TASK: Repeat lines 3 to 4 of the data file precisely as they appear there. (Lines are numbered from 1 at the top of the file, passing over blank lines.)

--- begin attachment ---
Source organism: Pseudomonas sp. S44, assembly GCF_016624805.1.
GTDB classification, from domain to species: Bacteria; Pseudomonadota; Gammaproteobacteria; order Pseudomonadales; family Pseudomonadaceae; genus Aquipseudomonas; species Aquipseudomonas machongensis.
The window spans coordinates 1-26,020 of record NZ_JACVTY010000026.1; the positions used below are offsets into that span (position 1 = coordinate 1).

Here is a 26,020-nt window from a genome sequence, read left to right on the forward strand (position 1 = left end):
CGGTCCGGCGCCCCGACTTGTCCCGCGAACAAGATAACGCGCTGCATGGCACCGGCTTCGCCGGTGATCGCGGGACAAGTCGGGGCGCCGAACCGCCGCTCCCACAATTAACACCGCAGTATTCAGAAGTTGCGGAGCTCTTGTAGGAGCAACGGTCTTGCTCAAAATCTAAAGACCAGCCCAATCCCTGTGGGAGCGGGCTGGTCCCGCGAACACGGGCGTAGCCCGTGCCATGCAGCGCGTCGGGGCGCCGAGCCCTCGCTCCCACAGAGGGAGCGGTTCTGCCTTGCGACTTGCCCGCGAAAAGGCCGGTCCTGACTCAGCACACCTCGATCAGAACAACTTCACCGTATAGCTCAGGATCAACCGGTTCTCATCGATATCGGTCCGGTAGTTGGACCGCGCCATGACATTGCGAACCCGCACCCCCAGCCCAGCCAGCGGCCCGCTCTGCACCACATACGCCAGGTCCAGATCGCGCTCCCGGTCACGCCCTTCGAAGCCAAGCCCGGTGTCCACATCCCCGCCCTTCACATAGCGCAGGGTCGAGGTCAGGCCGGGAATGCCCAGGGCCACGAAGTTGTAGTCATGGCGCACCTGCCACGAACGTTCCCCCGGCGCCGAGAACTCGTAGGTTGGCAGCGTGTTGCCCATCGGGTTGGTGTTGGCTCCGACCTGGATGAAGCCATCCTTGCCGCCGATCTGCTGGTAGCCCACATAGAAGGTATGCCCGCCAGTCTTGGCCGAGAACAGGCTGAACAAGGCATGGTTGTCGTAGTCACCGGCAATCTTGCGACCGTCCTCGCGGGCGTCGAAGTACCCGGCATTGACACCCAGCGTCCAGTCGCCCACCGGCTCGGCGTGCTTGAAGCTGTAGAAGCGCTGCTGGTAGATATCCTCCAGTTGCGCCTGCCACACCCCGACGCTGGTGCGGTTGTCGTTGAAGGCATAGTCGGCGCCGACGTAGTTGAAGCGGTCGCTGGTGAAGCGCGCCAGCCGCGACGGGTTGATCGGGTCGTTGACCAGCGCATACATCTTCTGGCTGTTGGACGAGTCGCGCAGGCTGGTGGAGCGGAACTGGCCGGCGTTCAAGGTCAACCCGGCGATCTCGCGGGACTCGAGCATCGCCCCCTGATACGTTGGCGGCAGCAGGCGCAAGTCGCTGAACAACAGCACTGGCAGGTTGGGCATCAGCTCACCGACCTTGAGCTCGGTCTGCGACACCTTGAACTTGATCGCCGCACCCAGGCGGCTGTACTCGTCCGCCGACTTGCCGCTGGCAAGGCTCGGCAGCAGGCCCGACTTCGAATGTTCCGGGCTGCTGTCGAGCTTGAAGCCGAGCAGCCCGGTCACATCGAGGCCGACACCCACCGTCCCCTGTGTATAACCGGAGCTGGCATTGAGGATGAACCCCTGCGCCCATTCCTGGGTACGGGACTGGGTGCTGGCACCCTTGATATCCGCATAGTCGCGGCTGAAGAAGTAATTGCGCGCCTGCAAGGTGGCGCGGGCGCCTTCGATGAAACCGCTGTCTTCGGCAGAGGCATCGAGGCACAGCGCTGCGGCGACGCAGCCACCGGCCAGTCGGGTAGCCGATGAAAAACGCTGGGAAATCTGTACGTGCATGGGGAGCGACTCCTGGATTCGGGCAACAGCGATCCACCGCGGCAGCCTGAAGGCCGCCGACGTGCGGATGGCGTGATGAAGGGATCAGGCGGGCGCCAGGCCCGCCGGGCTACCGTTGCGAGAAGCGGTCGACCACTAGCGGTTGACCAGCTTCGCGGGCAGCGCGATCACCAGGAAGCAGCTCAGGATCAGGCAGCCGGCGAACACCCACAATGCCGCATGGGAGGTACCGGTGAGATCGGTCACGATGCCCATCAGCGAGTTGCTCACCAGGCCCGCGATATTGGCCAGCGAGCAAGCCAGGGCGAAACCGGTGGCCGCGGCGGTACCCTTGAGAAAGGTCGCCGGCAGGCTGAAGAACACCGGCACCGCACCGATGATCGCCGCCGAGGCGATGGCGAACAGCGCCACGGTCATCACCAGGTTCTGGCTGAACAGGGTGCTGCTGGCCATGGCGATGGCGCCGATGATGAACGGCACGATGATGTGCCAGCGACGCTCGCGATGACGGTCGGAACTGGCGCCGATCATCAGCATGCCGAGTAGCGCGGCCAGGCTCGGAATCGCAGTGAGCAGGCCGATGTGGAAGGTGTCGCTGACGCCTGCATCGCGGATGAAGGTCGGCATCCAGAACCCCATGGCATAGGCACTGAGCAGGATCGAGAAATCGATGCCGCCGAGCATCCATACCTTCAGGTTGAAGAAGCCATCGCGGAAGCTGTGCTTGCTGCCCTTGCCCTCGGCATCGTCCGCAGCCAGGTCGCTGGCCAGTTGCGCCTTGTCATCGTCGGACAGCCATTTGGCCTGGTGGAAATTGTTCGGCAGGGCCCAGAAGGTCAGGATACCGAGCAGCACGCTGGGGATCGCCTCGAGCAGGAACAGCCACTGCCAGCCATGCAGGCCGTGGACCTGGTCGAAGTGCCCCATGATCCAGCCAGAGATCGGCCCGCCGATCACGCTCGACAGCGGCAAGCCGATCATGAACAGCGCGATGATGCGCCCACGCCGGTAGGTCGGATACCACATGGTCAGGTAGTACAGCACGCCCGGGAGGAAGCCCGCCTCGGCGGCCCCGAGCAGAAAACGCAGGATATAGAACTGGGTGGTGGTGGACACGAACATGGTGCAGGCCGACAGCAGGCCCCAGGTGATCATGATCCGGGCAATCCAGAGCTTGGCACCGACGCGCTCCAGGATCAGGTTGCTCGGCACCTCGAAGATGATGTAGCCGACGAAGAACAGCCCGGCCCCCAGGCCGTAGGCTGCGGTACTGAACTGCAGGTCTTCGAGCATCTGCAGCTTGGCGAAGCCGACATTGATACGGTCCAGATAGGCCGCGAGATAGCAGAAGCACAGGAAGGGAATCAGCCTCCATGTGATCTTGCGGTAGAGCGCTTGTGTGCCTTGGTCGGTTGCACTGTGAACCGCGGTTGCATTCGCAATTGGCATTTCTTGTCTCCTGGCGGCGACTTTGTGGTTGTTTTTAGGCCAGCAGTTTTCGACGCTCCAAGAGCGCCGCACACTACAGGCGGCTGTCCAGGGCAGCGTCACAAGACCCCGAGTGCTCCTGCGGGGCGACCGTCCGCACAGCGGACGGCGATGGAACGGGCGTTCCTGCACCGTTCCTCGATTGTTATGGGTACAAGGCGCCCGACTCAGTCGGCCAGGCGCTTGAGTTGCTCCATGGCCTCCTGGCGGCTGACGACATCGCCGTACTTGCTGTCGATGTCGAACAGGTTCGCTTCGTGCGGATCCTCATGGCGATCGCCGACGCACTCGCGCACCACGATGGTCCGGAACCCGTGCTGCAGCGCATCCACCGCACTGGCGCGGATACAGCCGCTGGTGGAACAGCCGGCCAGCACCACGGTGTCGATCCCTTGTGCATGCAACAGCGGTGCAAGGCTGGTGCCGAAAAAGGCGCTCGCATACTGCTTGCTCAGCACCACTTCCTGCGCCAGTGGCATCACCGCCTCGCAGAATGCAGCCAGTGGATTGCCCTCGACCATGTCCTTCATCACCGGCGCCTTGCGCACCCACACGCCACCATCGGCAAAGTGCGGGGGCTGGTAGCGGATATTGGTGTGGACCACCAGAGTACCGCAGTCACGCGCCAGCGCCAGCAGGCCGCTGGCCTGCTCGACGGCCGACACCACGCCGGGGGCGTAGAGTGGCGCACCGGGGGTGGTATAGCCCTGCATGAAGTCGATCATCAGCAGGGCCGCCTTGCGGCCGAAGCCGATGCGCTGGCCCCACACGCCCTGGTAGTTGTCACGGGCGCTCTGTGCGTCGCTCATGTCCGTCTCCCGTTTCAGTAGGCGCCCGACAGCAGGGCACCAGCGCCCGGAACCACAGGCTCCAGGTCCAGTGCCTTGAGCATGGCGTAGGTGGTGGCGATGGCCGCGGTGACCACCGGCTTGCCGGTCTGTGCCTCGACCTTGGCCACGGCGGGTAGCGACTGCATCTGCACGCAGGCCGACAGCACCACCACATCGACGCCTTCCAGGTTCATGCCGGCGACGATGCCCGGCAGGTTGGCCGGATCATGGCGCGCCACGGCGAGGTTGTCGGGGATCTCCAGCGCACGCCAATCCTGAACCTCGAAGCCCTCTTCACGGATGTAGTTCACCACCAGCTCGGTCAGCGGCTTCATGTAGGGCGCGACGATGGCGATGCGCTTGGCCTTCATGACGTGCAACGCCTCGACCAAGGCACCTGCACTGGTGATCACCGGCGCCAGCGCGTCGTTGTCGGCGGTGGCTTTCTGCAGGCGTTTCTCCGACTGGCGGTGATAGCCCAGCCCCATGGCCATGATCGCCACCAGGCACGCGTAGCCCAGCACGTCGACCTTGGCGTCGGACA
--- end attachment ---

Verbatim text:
The window spans coordinates 1-26,020 of record NZ_JACVTY010000026.1; the positions used below are offsets into that span (position 1 = coordinate 1).

Here is a 26,020-nt window from a genome sequence, read left to right on the forward strand (position 1 = left end):